After Israeli independence in 1948, a small number of Sudanese Jews immigrated to Israel between 1948 and 1950. Most of them were among the poorer members of the Jewish community and migrated for economic reasons. The community banded together to purchase tickets to Israel for its poorest members so they could start a new life there.[2] Rabbi Suleiman Malka died in 1949 and the community was left without a rabbi. In 1956, Sudan gained independence and hostility towards the Jewish community began to grow as the Pan-Arab ideology of Egyptian President Gamal Abdel Nasser, with the anti-Israel rhetoric it entailed, gained popularity. Antisemitic attacks appeared in the press and Jews were accused of being fifth columnists.[1][2] A Jewish woman won the Miss Khartoum beauty contest that year but was stripped of the title after it was discovered that she was Jewish. That same year, the community was bolstered when some Egyptian Jews moved to Sudan after the Suez Crisis. The community also gained a rabbi after seven years without one when Egyptian-Jewish rabbi Massoud Elbaz arrived in Sudan. However, as antisemitism intensified, many members of the community began to leave Sudan for Israel (via Greece), the United States, and European countries - mostly to the United Kingdom and Switzerland. Israel and Switzerland were the primary destinations of emigrating Sudanese Jews.[5] Much of the community had left by 1960. In 1967, following the Six-Day War, there was a mass arrest of Jewish men and antisemitic attacks appeared in Sudanese newspapers advocating the torture and murder of prominent Jewish community leaders.[1][10] Jewish emigration subsequently intensified, with the vast majority of Jews still in the country soon leaving. The last remaining Jews in Sudan left the country in the early 1970s.[5] Overall, about 500 Sudanese Jews immigrated to Israel while the rest went to other countries.[6]

The desecration of Jewish cemetery

In 1975 an air-transfer of some of the human remains from the Jewish Cemetery in Khartoum was organized by several prominent members of the community and reburial was arranged in Jerusalem after reports of desecration and vandalism occurring there.[1] The bodies were moved and reburied at the Givat Shaul Cemetery in Jerusalem.[1] As of 2005 there were at least 15 Jewish graves left in the Jewish Cemetery at Khartoum.[11] However, in recent years even these have been desecrated and the site was used as a dumping ground for used car parts. In the last year efforts have been made to preserve and clean up the cemetery.[12] The Synagogue was sold and demolished in 1986 and a bank now occupies the site.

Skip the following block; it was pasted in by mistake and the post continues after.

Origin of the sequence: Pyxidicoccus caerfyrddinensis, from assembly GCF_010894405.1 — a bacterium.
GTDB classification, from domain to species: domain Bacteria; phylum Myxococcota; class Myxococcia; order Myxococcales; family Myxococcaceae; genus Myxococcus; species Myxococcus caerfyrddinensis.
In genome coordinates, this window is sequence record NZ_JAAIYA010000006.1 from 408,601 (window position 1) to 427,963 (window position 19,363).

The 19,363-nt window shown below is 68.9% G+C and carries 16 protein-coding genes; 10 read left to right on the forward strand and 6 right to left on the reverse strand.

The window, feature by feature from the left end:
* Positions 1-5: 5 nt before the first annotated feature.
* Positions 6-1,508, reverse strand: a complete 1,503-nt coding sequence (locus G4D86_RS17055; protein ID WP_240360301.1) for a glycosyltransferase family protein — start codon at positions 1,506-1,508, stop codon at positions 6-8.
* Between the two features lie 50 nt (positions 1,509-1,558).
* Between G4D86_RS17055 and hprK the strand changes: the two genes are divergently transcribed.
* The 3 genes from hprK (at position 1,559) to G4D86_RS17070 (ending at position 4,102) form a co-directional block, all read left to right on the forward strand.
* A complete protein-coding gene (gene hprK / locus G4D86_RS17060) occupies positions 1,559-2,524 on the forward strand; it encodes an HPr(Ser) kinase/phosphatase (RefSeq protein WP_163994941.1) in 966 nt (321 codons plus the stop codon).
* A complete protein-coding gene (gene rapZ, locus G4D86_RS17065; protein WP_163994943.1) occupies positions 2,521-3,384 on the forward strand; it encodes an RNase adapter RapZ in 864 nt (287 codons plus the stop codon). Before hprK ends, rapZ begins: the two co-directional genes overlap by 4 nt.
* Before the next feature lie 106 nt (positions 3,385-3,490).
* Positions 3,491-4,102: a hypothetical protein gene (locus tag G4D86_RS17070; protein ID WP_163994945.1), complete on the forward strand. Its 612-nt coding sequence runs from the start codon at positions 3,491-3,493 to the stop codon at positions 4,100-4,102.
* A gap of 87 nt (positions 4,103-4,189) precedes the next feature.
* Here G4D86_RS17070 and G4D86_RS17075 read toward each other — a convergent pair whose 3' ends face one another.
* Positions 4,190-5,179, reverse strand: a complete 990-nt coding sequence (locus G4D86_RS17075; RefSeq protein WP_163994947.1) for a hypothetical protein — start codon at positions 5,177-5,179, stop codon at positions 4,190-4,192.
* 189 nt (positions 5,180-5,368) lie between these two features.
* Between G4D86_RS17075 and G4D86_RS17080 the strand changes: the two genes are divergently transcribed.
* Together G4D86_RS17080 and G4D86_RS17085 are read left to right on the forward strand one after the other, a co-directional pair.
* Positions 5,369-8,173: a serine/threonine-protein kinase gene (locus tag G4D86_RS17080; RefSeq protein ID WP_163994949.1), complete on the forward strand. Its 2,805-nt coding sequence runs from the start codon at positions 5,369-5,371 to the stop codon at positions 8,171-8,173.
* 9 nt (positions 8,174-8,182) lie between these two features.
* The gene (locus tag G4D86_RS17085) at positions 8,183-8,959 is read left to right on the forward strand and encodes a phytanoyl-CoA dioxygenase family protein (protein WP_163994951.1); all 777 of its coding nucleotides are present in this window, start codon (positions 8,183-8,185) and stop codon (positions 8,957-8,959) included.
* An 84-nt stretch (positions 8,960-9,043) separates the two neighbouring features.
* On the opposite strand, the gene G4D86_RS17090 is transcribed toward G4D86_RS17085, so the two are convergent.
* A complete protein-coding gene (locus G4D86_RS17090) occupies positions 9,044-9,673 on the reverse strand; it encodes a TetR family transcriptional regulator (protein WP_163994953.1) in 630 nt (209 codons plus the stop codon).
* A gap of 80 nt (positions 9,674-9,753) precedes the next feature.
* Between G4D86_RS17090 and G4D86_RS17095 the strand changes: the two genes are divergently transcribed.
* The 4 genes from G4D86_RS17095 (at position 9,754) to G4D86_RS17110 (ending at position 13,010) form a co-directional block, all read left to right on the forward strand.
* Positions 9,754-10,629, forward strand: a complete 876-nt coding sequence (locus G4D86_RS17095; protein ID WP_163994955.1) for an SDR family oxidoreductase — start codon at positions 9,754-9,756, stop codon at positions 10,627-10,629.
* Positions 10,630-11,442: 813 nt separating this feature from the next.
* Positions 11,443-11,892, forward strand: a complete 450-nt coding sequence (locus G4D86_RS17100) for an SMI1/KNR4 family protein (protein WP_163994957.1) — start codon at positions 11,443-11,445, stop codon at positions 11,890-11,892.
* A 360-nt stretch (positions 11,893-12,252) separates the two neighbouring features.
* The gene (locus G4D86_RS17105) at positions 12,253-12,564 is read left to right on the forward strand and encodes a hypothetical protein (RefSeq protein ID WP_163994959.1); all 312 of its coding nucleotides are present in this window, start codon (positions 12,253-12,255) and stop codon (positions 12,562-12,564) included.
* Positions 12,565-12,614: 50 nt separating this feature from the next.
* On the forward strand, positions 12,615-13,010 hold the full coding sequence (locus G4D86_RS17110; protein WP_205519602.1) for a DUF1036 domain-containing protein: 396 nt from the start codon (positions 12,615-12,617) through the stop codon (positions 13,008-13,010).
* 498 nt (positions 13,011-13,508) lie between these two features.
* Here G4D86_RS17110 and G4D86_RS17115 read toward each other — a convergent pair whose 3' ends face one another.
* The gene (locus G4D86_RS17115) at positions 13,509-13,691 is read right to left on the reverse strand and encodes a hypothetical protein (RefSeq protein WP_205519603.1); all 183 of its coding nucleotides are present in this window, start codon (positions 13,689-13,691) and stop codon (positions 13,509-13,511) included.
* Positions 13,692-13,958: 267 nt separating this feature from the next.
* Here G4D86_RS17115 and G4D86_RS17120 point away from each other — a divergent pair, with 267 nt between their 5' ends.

See also


  1. ^ a b c d e f g h i j Malka, Eli S. (1997). Jacob's children in the land of the Mahdi : Jews of the Sudan (First ed.). [Syracuse, N.Y.] ISBN 0815681224. OCLC 37365787.((cite book)): CS1 maint: location missing publisher (link)
  2. ^ a b c d e "Sudan's lost Jewish community - in pictures". BBC News. 21 October 2019. Retrieved 25 February 2020.
  3. ^ Castellino, Joshua; Cavanaugh, Kathleen A. (25 April 2013). Minority Rights in the Middle East. OUP Oxford. ISBN 978-0-19-166888-3.
  4. ^ "Ottoman Jewish Community of Sudan".
  5. ^ a b c d e f Schwartz, Yaakov. "Exiled Jews would 'love' to see Sudan again, if given chance via new Israel ties". Retrieved 1 November 2020.
  6. ^ a b "The forgotten Jews of Sudan even researchers haven't heard of". Haaretz. Retrieved 1 November 2020.
  7. ^ "The Jewish Community of Khartoum". Beit Hatfutsot Open Databases Project. The Museum of the Jewish People at Beit Hatfutsot.
  8. ^ Warburg, Gabriel R (2001). "Notes on the Jewish community in Sudan in the nineteenth and twentieth centuries". Bulletin of the Academic Center in Cairo (24): 22–6.
  9. ^ "Of Shoe Shops, Dressmakers, and Balls — Tales of Jewish Sudan". Tales of Jewish Sudan. Archived from the original on 4 March 2016. Retrieved 1 October 2015.
  10. ^ Sudanese Jews recall long-lost world with nostalgia
  11. ^ "Khartoum (Sudan) Jewish Cemetery 2005 - Extended Version". YouTube. Archived from the original on 21 December 2021.
  12. ^ "Khartoum's Jewish Community: A Proper Burial". Retrieved 30 October 2016.

Further reading